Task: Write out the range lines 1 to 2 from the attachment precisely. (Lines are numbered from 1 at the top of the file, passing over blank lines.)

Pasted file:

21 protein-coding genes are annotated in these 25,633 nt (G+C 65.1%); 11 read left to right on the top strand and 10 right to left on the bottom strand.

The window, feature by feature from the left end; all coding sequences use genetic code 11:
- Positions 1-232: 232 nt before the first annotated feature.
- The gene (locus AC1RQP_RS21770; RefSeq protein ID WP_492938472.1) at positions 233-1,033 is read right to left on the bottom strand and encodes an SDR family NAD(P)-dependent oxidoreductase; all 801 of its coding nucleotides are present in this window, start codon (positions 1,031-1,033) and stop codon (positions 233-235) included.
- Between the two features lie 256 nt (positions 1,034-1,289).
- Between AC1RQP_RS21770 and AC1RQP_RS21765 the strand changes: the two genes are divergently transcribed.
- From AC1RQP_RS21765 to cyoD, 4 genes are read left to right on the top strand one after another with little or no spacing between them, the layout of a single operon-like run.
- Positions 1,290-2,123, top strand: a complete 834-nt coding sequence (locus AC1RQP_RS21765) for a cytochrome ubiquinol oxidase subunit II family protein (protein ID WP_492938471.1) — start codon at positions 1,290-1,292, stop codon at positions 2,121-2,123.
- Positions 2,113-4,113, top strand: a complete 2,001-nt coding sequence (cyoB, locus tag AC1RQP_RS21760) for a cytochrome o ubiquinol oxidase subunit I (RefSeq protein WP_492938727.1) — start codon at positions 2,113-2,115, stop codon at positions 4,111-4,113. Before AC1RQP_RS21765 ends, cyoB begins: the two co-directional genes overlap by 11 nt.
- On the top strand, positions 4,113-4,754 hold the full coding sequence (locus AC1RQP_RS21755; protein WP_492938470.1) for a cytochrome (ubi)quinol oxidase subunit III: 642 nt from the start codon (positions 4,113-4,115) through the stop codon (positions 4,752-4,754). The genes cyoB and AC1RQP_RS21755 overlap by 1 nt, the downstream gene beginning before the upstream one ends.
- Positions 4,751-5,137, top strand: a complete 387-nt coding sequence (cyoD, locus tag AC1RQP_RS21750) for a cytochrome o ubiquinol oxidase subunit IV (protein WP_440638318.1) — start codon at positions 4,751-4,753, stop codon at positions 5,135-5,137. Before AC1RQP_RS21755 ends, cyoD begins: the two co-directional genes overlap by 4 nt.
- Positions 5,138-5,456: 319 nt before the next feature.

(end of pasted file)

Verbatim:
21 protein-coding genes are annotated in these 25,633 nt (G+C 65.1%); 11 read left to right on the top strand and 10 right to left on the bottom strand.

The window, feature by feature from the left end; all coding sequences use genetic code 11: